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Sciatica: Causes, Diagnosis, And Treatment

28 Apr 2009 20:39

Sciatica is a buttock pain radiating down the back of the thigh and leg and possibly into the calf or foot. Other characteristics of sciatica include varying degrees of weakness in the leg muscles and numbness and/or tingling that radiates down the leg. These symptoms occur because of compression and/or irritation of the sciatic nerve or nerve roots which are forming the sciatic nerve. The areas in the buttock and leg affected by this compression are the areas that the sciatic nerve supplies with messages for normal function. There are many other names for sciatica including lumbosacral radicular syndrome, radiating low back pain, nerve root pain, and nerve root entrapment….

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Myofascial Trigger Points and Trigger Point Therapy

28 Apr 2009 01:35

For centuries it has been afflicting man. It is intangible, mysterious and yet ubiquitous. Myofascial Trigger Points are the commonest cause of undiagnosed or misdiagnosed aches, pains and other puzzling symptoms. The daily clinical experience of thousands of physiotherapists, massage therapists and physicians verifies that most back and neck pain and headaches which are recurrent and stubborn are caused by trigger points or muscles knots….

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Wobble Boards, Bosu Balls, or Foam: What's The Difference?

18 Apr 2009 16:00

You've probably seen a wobble board before. They are these round discs with a ball or disc underneath them. Bosu balls are similar but they are more like a half swiss ball with a platform attached. Figure 3 below shows a boy jumping from bosu ball to bosu ball using the "ball" side. These can also be turned over on a hard surface so that the ball is a pivot. People use this method for pushups, for instance….

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How to do Deadlifts: Hips Too High, Too Low, or Just Right

17 Apr 2009 01:18

What is this thing with hip position in deadlifting? Why is it so hard for people to figure out where their hips should be without a qualified coach laying on hands and forcing them into the best position?…

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Snatch Grip Deadlifts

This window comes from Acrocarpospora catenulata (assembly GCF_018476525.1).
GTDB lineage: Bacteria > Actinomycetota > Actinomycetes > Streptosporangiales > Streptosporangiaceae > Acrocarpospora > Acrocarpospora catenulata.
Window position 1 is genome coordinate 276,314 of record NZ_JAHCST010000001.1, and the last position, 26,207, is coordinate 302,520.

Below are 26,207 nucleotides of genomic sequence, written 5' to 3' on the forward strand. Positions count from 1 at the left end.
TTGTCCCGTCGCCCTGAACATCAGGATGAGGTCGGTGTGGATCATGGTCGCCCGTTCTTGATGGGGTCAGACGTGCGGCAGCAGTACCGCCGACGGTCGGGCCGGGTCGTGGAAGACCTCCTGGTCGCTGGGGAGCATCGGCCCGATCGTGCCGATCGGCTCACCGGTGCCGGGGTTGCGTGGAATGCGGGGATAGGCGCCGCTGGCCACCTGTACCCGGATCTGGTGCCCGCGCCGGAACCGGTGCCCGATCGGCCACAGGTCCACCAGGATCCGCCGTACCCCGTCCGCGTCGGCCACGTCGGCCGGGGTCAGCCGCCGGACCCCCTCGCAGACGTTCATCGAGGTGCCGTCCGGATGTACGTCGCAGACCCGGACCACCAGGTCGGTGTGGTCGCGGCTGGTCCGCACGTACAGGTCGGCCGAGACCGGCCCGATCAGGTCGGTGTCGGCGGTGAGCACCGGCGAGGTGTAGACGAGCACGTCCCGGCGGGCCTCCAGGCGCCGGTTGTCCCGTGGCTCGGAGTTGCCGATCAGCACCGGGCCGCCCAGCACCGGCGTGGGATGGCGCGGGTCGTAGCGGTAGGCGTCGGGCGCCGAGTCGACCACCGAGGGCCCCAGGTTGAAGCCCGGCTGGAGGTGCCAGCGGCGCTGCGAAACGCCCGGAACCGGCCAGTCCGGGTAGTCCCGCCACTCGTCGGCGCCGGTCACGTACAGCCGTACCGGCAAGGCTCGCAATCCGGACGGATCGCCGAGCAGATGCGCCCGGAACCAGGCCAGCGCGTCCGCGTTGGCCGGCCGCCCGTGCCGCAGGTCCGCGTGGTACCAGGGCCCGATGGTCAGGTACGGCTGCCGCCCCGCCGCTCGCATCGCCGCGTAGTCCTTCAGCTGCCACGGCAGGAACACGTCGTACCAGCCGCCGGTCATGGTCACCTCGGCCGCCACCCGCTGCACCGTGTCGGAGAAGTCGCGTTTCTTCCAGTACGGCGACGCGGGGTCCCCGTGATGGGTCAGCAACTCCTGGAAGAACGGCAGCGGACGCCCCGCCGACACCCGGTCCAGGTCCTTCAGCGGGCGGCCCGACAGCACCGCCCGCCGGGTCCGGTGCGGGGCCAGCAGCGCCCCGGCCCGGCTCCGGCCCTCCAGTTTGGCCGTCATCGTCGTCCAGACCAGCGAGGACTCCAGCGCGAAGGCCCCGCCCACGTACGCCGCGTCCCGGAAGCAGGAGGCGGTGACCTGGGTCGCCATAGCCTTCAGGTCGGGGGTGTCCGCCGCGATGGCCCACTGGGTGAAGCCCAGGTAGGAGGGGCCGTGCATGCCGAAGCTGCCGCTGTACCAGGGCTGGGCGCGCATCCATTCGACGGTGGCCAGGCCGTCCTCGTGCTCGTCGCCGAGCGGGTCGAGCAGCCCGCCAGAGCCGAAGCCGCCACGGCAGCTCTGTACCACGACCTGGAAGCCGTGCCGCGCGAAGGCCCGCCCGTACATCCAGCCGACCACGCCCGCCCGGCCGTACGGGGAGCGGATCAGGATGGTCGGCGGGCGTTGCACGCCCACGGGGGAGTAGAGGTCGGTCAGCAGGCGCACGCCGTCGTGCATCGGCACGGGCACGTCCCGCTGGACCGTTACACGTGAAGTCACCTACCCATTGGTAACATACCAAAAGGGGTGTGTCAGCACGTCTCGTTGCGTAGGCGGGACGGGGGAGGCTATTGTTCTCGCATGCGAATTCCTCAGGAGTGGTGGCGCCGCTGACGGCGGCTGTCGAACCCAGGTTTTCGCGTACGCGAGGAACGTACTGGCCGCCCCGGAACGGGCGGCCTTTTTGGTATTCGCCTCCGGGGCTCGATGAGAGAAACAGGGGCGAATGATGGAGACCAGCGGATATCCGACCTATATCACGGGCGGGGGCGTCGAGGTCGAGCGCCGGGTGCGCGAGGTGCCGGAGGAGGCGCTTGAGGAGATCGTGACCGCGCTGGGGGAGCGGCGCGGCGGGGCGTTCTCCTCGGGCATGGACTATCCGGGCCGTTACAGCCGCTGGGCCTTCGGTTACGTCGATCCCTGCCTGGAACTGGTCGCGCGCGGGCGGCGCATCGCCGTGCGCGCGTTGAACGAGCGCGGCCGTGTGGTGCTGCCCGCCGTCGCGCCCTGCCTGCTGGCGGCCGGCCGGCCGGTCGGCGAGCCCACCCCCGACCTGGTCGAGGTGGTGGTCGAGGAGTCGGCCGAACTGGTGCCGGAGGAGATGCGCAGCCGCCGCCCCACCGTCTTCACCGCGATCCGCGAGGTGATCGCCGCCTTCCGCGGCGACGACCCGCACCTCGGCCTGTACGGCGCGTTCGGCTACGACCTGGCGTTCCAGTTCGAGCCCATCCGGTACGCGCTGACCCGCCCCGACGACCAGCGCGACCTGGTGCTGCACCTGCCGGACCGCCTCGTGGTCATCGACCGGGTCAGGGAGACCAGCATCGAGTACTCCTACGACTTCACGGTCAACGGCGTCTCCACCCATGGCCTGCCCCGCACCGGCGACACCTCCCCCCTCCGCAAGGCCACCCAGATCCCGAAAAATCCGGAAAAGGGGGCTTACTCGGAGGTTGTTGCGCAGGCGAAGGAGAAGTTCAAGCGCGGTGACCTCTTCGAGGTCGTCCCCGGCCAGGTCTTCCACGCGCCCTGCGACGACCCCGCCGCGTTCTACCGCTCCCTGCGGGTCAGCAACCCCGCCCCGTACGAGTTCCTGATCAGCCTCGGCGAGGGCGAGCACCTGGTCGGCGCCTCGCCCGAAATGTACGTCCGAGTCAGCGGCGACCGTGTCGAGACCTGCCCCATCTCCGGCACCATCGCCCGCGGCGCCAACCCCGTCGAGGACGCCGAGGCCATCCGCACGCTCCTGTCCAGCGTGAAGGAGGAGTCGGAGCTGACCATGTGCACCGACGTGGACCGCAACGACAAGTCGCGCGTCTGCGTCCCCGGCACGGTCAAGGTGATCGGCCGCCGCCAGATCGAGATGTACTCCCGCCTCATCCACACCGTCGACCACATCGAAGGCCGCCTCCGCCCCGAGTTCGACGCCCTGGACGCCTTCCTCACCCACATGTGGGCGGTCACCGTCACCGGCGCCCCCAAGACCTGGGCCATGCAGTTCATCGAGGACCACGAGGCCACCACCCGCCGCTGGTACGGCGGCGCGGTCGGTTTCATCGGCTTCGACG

12 Apr 2009 00:24

The name snatch grip deadlift is actually somewhat of a misnomer. It would be more accurate to simply call them Wide Grip Deadlift to avoid confusion. The reason they are called snatch grip is that they employ the wide grip that many Olympic lifters (most) employ in the Snatch Lift. But a snatch is still a snatch regardless of what grip is employed….

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Kneeling Squat

09 Apr 2009 20:35

The videos below show a kneeling squat. You don't need a smith machine apparatus like in the second one and you probably don't need a lifting belt. First, read the explanations and cautions provided here….

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Split Squats, Lunges, and Single-Leg Squats (Pistols)

02 Apr 2009 17:32

Much confusion exists as to the difference between these movements especially owing to confusing terminology like 'stationary lunges'.

Let's keep it simple. The following video shows a basic Split Squat. Variations to change emphasis, increase range of motion, or progress in difficulty would be:…

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Cortisol

31 Mar 2009 14:36

Cortisol is the primary member of a family of glucocorticoids, and is considered the main catabolic hormone. Corticosterone is the other glucocorticoid, but is thought to be much less potent than cortisol (accounting for approximately 4-5% of total glucocorticoid activity). Cortisol is made and secreted from the adrenal cortex, via the hypothalamic-pituitary-adrenal (HPA) axis, with a small amount also derived from the conversion of cortisone….

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Nondisruptive Muscle Strain Injury

25 Mar 2009 14:50

Before I begin this little explanation I want to drop a bomb on you. The majority of injuries that occur in the weight-room are not "severe". They are relatively small and manageable strains. But they can LEAD to the severe injuries when managed improperly….

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Stretch Reflex with Passive/Static Stretching

19 Mar 2009 17:16

The stretch reflex, or myotatic reflex is a neural mechanism that responds to changes in muscle length (stretching) by attempting to resist the change in length. The changes in length are detected by proprioceptors called muscle spindles. Changes in muscle tension are detected by another important proprioceptor, the Golgi tendon organ (note: there may be other processes at work)….

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Lip Service: Superficial Terms in the Fitness Industry

19 Mar 2009 00:20

Words can be very powerful. But words themselves aren’t everything; it’s how you string them together. Their context.

Brian Grasso said in an article, “We are a term crazy industry”. Yes, and I’d go so far as to say we are a term OBSESSED industry. Terms sometimes become more important than the message, or lack thereof….

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Shoulder Injury Prevention 2

18 Mar 2009 15:29

In the first part of shoulder injury prevention, I wrote about certain stretches and mobilizations necessary for the shoulder girdle to function properly and get the appropriate scapulo-glenohumeral rhythm. This means that we need to get the humerus to function properly in the glenohumeral joint to help the scapulae glide efficiently and not tilt anteriorly (up and forward).

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Shoulder Injury Prevention - Dip Shrugs

17 Mar 2009 16:58

17 Mar 2009 16:45